How did the committee come to its conclusions about Big Oil?

The released documents come from an investigation that was launched in 2021 by the House Committee on Oversight and Accountability. It disbanded after Republicans took control of the chamber in 2022.

The documents, which are summarised in the report, come directly from big oil firms Exxon, Shell, BP and Chevron, as well lobbying organisations API and the US Chamber of Commerce.

They date back as far as 30 November 2015 - that’s just weeks before the signing of the Paris climate accord.

That year, journalists at Inside Climate News and the Los Angeles Times found that Exxon had been aware of the dangers of the climate crisis for decades - and yet hid that knowledge from the public.

Exxon, however, publicly rejected those claims outright, calling them “inaccurate and deliberately misleading”.

When chief executive Darren Woods was questioned by the House Oversight Committee in 2021, he said he did “not agree that there was an inconsistency” between what Exxon told the public and what their own scientists were warning in private.

In communications shared internally, though, it was clear this wasn’t the case.

A sign marks the entrance to an ExxonMobil fuel storage and distribution facility in Irving, Texas
A sign marks the entrance to an ExxonMobil fuel storage and distribution facility in Irving, Texas - LM Otero/The AP

According to an email sent in December 2015, Exxon communications advisor Pamela Kevelson was found to have admitted the company did not “dispute much of what these stories report”.

BP is also in hot water. In February 2020, the company announced plans to become a net zero emissions company by 2050 or sooner, as part of its apparent mission to “help the world get to net zero”.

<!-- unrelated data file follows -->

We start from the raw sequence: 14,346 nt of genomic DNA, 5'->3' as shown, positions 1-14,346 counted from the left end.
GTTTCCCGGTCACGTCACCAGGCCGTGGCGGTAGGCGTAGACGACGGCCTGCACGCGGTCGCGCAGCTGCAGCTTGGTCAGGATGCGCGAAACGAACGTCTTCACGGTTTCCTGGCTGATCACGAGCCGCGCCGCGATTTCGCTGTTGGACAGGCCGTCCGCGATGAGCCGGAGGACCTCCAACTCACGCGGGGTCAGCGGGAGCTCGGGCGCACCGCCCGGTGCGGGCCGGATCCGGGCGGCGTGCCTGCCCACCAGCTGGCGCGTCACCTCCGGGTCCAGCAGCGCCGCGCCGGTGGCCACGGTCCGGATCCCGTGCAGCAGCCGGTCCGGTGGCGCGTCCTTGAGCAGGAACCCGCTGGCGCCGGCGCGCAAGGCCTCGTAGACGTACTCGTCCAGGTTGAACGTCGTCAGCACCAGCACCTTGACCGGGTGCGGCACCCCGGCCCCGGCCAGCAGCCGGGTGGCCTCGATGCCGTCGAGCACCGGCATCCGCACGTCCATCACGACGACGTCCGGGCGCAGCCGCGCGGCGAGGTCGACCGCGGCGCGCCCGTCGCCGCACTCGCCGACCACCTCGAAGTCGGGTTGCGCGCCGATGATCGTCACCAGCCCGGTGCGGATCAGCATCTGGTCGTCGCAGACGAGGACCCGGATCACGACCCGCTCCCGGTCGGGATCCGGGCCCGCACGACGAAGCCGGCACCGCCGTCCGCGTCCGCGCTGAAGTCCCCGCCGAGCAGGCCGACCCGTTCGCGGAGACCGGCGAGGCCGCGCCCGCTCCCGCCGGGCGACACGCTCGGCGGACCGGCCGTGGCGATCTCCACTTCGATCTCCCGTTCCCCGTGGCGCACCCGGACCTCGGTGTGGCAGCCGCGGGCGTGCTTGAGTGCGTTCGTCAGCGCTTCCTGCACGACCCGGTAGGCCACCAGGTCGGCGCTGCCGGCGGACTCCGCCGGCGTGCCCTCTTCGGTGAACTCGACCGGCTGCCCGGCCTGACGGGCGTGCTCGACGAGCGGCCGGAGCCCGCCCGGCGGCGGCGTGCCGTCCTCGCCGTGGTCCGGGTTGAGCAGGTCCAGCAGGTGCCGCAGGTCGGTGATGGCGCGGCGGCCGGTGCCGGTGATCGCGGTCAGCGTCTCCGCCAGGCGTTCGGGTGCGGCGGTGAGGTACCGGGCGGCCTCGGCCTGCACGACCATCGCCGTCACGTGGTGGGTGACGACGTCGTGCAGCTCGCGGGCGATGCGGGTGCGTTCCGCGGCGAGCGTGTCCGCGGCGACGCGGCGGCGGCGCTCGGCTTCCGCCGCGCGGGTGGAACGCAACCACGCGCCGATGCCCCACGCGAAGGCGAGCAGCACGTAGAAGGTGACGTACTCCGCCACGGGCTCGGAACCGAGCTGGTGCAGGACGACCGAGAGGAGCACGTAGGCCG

Private emails released by the committee though found that top bosses had admitted they doubted that goal was achievable months earlier.

In 2019, BP also publicly opposed former president Trump’s plan to roll back an Obama-era regulation on methane emissions. In a private email, though, a BP executive was found to have said the controversial proposal was “aligned with our thinking”.

Shell also pledged to reach net zero emissions by 2050 back in 2016.

Two years later, however, the company’s external relations manager said they were doubtful the goal was achievable, suggesting it might instead take until 2060 or 2070.

The committee also found that, in a 2020 internal presentation about approved messaging on net zero emissions, Shell had instructed lobbyists and employees not to say that net zero was a “Shell target”.

What will these findings mean for Big Oil?

The committee suggests that fossil fuel companies have long sought to portray gas as a climate-friendly fuel, while simultaneously acknowledging behind closed doors that its use is not compatible with international climate goals.

Their findings come at a tricky time for Big Oil. The industry is currently facing an increasing number of lawsuits for allegedly lying about the dangers of using fossil fuels.

The city of Chicago, Pennsylvania’s Bucks county, Puerto Rico and the Shoalwater Bay Indian Tribe have all brought lawsuits. They have all also cited the previously subpoenaed documents unveiled by the House Oversight Committee as evidence of their claims.

“This is the most important thing that Congress is doing right now on climate change,” Richard Wiles, the president of the Centre for Climate Integrity, said.